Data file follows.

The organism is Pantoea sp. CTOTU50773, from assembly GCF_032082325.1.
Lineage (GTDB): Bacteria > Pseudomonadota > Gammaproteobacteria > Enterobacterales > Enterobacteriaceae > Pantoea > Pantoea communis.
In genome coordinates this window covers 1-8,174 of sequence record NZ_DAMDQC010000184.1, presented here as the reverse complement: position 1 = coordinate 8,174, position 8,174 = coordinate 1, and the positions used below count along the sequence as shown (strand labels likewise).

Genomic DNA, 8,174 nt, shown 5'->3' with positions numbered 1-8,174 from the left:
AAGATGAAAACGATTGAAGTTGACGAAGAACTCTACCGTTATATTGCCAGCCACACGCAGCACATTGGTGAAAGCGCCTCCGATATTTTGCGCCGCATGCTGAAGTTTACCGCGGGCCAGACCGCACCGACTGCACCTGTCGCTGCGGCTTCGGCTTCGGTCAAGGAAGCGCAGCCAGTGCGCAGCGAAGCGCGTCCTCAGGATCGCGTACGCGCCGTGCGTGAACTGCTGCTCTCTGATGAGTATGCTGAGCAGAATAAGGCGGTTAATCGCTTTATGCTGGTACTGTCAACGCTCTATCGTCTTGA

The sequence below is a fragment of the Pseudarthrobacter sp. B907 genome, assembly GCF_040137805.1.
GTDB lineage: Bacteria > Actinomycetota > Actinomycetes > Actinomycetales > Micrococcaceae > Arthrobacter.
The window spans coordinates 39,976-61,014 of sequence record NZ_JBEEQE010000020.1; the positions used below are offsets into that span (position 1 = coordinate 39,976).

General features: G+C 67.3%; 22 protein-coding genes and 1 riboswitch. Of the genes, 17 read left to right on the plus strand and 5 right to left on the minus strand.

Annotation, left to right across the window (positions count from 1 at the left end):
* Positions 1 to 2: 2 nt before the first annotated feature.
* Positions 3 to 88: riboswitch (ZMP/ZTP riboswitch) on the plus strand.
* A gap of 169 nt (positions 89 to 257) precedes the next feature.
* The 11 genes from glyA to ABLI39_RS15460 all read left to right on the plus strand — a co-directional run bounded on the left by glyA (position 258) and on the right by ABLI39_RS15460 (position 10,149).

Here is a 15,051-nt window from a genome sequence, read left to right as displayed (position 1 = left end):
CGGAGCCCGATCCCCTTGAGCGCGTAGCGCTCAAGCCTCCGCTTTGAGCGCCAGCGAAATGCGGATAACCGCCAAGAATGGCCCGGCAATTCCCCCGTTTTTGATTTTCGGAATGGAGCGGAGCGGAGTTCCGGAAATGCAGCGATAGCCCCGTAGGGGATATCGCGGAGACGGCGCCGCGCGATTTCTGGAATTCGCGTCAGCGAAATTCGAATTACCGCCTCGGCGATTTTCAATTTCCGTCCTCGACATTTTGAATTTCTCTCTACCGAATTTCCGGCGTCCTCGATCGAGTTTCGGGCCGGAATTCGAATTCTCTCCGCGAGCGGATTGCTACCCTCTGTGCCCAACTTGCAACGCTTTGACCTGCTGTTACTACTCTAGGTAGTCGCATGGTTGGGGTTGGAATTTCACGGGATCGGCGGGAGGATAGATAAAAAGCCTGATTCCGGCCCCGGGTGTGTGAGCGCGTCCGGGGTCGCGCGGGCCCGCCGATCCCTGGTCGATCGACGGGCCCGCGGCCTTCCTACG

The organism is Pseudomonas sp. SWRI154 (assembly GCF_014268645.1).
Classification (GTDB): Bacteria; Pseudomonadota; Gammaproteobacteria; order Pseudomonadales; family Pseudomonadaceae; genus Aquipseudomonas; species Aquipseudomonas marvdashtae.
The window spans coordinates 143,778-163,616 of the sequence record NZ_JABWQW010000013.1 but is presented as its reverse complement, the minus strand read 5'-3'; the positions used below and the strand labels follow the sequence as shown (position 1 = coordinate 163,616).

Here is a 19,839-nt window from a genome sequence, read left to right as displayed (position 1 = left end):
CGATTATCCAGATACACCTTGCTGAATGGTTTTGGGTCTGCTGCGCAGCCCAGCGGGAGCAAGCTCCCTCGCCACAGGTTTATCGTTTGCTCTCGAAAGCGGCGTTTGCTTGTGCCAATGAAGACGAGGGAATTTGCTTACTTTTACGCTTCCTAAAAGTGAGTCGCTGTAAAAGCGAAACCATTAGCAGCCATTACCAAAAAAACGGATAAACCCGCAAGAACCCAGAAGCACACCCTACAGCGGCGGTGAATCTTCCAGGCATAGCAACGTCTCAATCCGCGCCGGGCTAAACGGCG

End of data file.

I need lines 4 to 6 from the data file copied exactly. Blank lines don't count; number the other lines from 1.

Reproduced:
Genomic DNA, 8,174 nt, shown 5'->3' with positions numbered 1-8,174 from the left:
AAGATGAAAACGATTGAAGTTGACGAAGAACTCTACCGTTATATTGCCAGCCACACGCAGCACATTGGTGAAAGCGCCTCCGATATTTTGCGCCGCATGCTGAAGTTTACCGCGGGCCAGACCGCACCGACTGCACCTGTCGCTGCGGCTTCGGCTTCGGTCAAGGAAGCGCAGCCAGTGCGCAGCGAAGCGCGTCCTCAGGATCGCGTACGCGCCGTGCGTGAACTGCTGCTCTCTGATGAGTATGCTGAGCAGAATAAGGCGGTTAATCGCTTTATGCTGGTACTGTCAACGCTCTATCGTCTTGA

The sequence below is a fragment of the Pseudarthrobacter sp. B907 genome, assembly GCF_040137805.1.